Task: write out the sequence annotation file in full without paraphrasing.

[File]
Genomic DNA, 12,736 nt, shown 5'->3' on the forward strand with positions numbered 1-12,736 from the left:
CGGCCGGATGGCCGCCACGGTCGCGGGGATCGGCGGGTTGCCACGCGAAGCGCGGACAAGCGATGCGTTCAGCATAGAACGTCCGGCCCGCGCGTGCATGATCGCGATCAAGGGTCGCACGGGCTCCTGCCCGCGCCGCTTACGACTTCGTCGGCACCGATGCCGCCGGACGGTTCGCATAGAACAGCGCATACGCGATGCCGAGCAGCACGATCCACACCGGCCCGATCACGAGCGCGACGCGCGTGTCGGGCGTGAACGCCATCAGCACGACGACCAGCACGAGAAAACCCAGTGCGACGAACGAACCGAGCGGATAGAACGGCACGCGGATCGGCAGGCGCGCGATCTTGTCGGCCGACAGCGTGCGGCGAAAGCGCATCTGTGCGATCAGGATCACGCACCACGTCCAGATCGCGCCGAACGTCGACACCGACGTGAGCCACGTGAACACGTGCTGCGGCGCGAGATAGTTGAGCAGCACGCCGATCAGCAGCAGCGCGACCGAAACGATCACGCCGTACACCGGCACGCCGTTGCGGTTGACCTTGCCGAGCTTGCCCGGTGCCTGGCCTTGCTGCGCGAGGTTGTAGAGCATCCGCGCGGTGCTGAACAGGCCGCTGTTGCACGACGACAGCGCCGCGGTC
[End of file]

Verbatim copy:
Genomic DNA, 12,736 nt, shown 5'->3' on the forward strand with positions numbered 1-12,736 from the left:
CGGCCGGATGGCCGCCACGGTCGCGGGGATCGGCGGGTTGCCACGCGAAGCGCGGACAAGCGATGCGTTCAGCATAGAACGTCCGGCCCGCGCGTGCATGATCGCGATCAAGGGTCGCACGGGCTCCTGCCCGCGCCGCTTACGACTTCGTCGGCACCGATGCCGCCGGACGGTTCGCATAGAACAGCGCATACGCGATGCCGAGCAGCACGATCCACACCGGCCCGATCACGAGCGCGACGCGCGTGTCGGGCGTGAACGCCATCAGCACGACGACCAGCACGAGAAAACCCAGTGCGACGAACGAACCGAGCGGATAGAACGGCACGCGGATCGGCAGGCGCGCGATCTTGTCGGCCGACAGCGTGCGGCGAAAGCGCATCTGTGCGATCAGGATCACGCACCACGTCCAGATCGCGCCGAACGTCGACACCGACGTGAGCCACGTGAACACGTGCTGCGGCGCGAGATAGTTGAGCAGCACGCCGATCAGCAGCAGCGCGACCGAAACGATCACGCCGTACACCGGCACGCCGTTGCGGTTGACCTTGCCGAGCTTGCCCGGTGCCTGGCCTTGCTGCGCGAGGTTGTAGAGCATCCGCGCGGTGCTGAACAGGCCGCTGTTGCACGACGACAGCGCCGCGGTC